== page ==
Labels don't tell the whole story. Here’s how to protect your skin—and the environment.
By Sally Wadyka
Several years ago, scientists started to raise the alarm about the potential harm sunscreen might have on coral reefs and other marine life. That has led to more research, bans on certain sunscreen ingredients in some locations (such as Hawaii and the U.S. Virgin Islands), and a proliferation of sun-care products on store shelves that manufacturers claim are “reef safe” or “reef friendly.”
But just what “reef safe” means is unclear, and the science about the possible threat that sunscreen poses to the environment is far from settled. “This is an evolving—and confusing—field scientifically, and a lot of the current information is contradictory,” says Michael Gonsior, PhD, an associate professor at the University of Maryland Center for Environmental Science. “The problem at the moment is that we have concerned consumers, but the scientific evidence is not there yet to properly evaluate sunscreen’s impact.”
A new report from the nonprofit, independent National Academies of Sciences, Engineering, and Medicine outlines the challenges in determining the effect of the ultraviolet filters in sunscreen and other personal care products on freshwater environments and oceans and the plants, animals, and other organisms that live there. “There are many gaps in our understanding of the fate, distribution, and toxicity of the UV filters themselves, and especially when used together and in the face of other stressors on the environment, such as climate change,” says Mark S. Cullen, MD, vice chair of the committee that produced the report and former director of the Center for Population Health Sciences at Stanford University.
The compounds are very different, he notes, and “things that can be learned about one do not necessarily carry over to another.” The benefits these UV filters provide in terms of sunburn and skin cancer protection have to be considered as well. “If one or more [UV filters] were to be removed from use for reasons of concerns about the environment, its impact would potentially disrupt the availability of broad-spectrum UV coverage, because most of the current products that are marketed use more than one of the UV filters,” Cullen says.
The report recommends that the Environmental Protection Agency do an ecological risk assessment of UV filters and that the need for such an assessment is urgent. “Risk assessment is largely about the potential that chemicals may be harmful, and the closer that exposure levels [of a substance] get to effects levels, you get the increased likelihood that there could be an ecological risk,” says Charles A. Menzie, PhD, chair of the report committee and a principal at Exponent, an engineering and scientific consulting firm. “What we saw was that effects of levels were such that they were encroaching upon levels in which you see some of the higher exposures in certain types of environments.” He says that given the lack of knowledge of some of the aspects of effects and exposure of UV filters, “there is reason to urge the EPA to take a more formal look at this and address information gaps to understand things better.”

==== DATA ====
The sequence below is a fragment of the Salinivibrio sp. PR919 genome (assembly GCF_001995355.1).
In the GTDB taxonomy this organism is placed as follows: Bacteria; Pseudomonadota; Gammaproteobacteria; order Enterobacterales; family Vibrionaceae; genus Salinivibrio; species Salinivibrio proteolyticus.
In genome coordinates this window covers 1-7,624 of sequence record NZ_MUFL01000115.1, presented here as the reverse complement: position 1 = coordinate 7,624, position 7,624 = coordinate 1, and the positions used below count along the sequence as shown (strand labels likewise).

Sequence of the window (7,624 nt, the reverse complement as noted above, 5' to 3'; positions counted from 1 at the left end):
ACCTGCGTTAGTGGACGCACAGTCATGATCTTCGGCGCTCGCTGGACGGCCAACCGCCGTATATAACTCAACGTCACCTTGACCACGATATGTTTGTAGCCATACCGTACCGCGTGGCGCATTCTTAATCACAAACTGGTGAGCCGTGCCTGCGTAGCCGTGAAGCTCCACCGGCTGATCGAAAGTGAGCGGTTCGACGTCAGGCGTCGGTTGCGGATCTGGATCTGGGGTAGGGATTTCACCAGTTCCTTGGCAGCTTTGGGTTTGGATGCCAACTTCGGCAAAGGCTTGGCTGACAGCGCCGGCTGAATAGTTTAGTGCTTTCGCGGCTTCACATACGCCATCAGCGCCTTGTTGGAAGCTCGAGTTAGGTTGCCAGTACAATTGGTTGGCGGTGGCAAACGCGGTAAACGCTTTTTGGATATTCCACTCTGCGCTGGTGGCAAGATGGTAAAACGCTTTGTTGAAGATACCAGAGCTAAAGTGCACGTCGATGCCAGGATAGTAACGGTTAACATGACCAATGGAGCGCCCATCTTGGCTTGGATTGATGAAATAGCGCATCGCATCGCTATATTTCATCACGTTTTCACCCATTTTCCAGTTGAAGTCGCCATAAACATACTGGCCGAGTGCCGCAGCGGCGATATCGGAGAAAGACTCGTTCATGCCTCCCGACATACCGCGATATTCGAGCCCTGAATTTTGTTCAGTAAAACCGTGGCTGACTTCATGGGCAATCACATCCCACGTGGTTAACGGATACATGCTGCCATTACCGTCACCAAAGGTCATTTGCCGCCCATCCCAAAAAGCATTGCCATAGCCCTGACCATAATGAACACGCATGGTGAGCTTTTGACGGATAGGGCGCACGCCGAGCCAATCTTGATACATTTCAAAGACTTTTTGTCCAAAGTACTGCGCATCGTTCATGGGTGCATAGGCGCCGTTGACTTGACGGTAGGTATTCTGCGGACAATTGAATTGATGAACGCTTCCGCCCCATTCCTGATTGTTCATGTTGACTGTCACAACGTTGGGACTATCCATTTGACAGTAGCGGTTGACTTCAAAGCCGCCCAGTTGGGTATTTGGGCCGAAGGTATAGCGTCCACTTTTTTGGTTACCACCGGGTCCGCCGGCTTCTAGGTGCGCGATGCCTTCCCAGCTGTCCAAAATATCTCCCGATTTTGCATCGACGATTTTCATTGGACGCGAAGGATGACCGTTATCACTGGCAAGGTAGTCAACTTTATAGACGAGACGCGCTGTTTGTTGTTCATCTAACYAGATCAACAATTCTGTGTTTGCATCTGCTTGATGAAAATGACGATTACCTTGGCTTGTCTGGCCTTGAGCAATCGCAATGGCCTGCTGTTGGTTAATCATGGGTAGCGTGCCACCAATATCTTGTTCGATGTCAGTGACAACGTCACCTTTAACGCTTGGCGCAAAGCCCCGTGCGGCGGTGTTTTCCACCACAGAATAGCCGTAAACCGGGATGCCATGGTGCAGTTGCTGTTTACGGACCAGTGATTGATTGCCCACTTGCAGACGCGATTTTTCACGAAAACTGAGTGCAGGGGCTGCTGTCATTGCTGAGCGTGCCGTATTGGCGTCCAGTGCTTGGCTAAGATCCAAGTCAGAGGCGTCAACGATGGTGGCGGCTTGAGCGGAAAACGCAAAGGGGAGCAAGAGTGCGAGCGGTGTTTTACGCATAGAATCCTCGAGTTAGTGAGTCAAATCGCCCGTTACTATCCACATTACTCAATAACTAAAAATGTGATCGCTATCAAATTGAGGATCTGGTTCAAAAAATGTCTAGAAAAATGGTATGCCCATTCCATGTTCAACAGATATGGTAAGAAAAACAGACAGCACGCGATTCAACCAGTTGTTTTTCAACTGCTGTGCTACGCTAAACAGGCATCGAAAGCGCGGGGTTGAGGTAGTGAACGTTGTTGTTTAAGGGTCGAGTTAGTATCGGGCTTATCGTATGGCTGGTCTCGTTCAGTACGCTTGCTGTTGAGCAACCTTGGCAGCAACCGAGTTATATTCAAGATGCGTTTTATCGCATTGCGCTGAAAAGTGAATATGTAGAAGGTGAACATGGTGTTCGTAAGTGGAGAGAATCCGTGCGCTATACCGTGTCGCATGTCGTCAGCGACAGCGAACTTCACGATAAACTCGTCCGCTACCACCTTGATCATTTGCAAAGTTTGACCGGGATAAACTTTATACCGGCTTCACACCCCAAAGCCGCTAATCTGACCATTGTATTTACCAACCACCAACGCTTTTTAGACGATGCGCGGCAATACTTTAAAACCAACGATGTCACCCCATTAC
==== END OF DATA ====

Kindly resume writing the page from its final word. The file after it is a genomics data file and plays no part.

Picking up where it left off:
For now, though, that leaves consumers who are equally concerned about protecting their skin and the environment with some tricky choices and no definitive answer to the question of what’s safe. Here’s what we do (and don’t) know about sunscreen and marine life.
Sunscreen’s Environmental Toll
Over the past decade or so, many researchers have studied the possible impact of sunscreen ingredients on coral reefs, aquatic plants, fish, and other marine life. This body of research—while still not definitive—has raised concerns that some sunscreen ingredients may be causing harm.
Several studies have shown that two common ultraviolet filters—oxybenzone and octinoxate—may have the most detrimental effects. They’re part of a group of chemical active ingredients in sunscreen, meaning they protect skin by absorbing the sun’s ultraviolet rays and then dissipating the energy. For example, a 2016 study published in the journal Archives of Environmental Contamination and Toxicology was one of the first to raise concerns. It found that baby coral exposed to oxybenzone exhibited signs of distress, including coral bleaching, a condition that leaves coral vulnerable to infection and prevents it from getting the nutrients it needs to survive. Coral also had DNA damage and abnormalities in its growth and skeleton.
“Oxybenzone, which is just one of the sunscreen contaminants, has a major toxicological effect on plants and algae,” says Craig Downs, PhD, executive director of the nonprofit Haereticus Environmental Laboratory and an author of the study. “Seagrass and algae are critical habitats and food for coral reef fish and other marine life,” he says. “Damage to those plants puts more stress on the animals that depend on them.” Downs has also done research showing that the sunscreen ingredient octocrylene may generate the chemical benzophenone, a compound that’s a carcinogen and may have hormone-disrupting effects. “Octocrylene is bad for fish, corals, and other invertebrates.”
Sunscreen in the Lab vs. Sunscreen in the Ocean
But a majority of the research looking at the harmful effects of sunscreen ingredients on coral reefs and other aquatic organisms has been done in a lab, and lab studies can tell only part of the story.